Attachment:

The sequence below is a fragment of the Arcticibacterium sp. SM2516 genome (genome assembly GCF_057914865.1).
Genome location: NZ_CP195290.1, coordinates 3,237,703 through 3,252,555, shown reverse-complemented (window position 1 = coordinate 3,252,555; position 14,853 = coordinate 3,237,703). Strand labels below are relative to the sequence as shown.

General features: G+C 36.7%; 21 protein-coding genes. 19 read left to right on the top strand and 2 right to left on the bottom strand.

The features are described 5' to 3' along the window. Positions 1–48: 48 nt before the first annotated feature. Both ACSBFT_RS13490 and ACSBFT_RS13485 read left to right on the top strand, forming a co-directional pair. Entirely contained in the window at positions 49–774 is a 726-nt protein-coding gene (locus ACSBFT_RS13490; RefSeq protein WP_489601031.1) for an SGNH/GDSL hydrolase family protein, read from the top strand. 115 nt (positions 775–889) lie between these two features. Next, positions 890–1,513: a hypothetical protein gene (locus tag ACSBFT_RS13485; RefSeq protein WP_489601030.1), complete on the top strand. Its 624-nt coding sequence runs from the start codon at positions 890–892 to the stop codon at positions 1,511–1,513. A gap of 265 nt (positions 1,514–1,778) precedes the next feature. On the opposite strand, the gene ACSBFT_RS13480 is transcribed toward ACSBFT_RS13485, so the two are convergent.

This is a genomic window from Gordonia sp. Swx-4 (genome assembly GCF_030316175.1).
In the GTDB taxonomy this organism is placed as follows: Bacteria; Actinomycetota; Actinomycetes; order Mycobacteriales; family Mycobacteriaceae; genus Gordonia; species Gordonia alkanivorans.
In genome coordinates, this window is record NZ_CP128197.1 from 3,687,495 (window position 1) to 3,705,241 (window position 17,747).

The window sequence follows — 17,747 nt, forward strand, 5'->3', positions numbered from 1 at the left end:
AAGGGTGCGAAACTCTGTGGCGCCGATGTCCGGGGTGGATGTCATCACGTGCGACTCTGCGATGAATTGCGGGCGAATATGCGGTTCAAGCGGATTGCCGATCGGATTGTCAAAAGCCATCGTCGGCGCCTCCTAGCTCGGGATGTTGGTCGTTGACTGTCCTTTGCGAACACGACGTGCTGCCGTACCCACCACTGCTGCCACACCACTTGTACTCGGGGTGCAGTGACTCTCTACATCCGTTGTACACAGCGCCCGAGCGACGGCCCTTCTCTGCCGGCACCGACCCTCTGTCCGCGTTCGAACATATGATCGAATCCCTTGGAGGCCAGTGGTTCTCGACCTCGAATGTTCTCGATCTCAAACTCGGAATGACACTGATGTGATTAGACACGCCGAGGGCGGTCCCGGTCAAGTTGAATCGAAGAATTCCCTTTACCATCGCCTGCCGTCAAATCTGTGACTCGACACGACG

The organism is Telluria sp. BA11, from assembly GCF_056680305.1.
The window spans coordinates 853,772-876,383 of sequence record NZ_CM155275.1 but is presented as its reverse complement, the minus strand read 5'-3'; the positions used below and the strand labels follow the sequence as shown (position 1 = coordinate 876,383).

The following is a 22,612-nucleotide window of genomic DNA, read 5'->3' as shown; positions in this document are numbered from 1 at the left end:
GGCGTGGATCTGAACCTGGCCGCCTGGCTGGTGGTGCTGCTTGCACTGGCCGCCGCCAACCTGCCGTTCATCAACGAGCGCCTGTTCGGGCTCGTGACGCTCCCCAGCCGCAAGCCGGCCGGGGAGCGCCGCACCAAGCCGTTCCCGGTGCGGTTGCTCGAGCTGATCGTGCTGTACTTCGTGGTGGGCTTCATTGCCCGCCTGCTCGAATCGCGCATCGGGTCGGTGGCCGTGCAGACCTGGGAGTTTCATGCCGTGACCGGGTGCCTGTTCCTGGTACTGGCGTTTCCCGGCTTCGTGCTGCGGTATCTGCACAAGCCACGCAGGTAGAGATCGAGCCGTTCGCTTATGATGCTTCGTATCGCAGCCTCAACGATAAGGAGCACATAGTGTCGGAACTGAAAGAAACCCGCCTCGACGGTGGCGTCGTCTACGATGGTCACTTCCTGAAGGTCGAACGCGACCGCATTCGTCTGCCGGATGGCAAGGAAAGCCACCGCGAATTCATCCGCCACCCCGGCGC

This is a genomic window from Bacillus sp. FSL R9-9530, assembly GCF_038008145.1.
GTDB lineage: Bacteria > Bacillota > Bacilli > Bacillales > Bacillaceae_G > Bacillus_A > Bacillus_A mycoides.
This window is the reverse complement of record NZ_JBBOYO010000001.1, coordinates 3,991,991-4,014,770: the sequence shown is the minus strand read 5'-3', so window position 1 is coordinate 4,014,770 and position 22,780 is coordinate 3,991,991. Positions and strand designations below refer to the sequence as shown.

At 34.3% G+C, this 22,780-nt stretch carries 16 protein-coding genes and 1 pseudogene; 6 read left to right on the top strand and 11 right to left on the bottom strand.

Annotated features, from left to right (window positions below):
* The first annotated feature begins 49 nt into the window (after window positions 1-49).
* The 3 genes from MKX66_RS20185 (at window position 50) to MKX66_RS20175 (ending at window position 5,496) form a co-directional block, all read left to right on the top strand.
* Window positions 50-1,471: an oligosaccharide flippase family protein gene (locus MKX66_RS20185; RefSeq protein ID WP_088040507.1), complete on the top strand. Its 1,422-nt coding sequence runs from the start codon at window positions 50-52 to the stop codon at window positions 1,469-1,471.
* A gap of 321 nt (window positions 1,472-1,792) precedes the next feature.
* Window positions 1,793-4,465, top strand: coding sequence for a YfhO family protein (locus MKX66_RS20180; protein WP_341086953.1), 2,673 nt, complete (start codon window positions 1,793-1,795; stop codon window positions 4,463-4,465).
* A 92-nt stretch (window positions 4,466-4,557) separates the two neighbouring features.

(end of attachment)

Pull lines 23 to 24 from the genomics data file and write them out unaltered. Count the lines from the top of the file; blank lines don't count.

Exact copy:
* Window positions 1,793-4,465, top strand: coding sequence for a YfhO family protein (locus MKX66_RS20180; protein WP_341086953.1), 2,673 nt, complete (start codon window positions 1,793-1,795; stop codon window positions 4,463-4,465).
* A 92-nt stretch (window positions 4,466-4,557) separates the two neighbouring features.